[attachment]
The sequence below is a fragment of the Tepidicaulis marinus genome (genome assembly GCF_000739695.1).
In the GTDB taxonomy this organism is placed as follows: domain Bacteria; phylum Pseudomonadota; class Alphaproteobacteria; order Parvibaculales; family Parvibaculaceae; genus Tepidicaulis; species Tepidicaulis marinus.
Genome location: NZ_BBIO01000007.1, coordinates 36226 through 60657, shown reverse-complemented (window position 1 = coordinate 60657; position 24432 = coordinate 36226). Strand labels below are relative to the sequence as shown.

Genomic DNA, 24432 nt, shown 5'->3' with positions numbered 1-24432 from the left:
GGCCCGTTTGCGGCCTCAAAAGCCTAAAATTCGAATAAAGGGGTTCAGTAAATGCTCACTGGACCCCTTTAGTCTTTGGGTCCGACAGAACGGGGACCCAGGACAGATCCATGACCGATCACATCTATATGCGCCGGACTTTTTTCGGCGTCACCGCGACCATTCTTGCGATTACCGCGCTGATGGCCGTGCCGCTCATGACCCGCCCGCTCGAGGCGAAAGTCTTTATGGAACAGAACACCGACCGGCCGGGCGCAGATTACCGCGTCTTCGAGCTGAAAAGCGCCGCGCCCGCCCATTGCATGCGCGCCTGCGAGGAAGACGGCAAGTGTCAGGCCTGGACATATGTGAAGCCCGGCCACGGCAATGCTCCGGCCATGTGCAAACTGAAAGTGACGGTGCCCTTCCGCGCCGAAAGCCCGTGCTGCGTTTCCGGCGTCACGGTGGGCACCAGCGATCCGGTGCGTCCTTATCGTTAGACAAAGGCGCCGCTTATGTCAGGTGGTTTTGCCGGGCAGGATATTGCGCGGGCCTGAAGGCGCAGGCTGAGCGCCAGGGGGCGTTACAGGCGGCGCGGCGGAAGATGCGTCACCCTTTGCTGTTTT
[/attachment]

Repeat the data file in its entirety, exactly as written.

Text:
The sequence below is a fragment of the Tepidicaulis marinus genome (genome assembly GCF_000739695.1).
In the GTDB taxonomy this organism is placed as follows: domain Bacteria; phylum Pseudomonadota; class Alphaproteobacteria; order Parvibaculales; family Parvibaculaceae; genus Tepidicaulis; species Tepidicaulis marinus.
Genome location: NZ_BBIO01000007.1, coordinates 36226 through 60657, shown reverse-complemented (window position 1 = coordinate 60657; position 24432 = coordinate 36226). Strand labels below are relative to the sequence as shown.

Genomic DNA, 24432 nt, shown 5'->3' with positions numbered 1-24432 from the left:
GGCCCGTTTGCGGCCTCAAAAGCCTAAAATTCGAATAAAGGGGTTCAGTAAATGCTCACTGGACCCCTTTAGTCTTTGGGTCCGACAGAACGGGGACCCAGGACAGATCCATGACCGATCACATCTATATGCGCCGGACTTTTTTCGGCGTCACCGCGACCATTCTTGCGATTACCGCGCTGATGGCCGTGCCGCTCATGACCCGCCCGCTCGAGGCGAAAGTCTTTATGGAACAGAACACCGACCGGCCGGGCGCAGATTACCGCGTCTTCGAGCTGAAAAGCGCCGCGCCCGCCCATTGCATGCGCGCCTGCGAGGAAGACGGCAAGTGTCAGGCCTGGACATATGTGAAGCCCGGCCACGGCAATGCTCCGGCCATGTGCAAACTGAAAGTGACGGTGCCCTTCCGCGCCGAAAGCCCGTGCTGCGTTTCCGGCGTCACGGTGGGCACCAGCGATCCGGTGCGTCCTTATCGTTAGACAAAGGCGCCGCTTATGTCAGGTGGTTTTGCCGGGCAGGATATTGCGCGGGCCTGAAGGCGCAGGCTGAGCGCCAGGGGGCGTTACAGGCGGCGCGGCGGAAGATGCGTCACCCTTTGCTGTTTT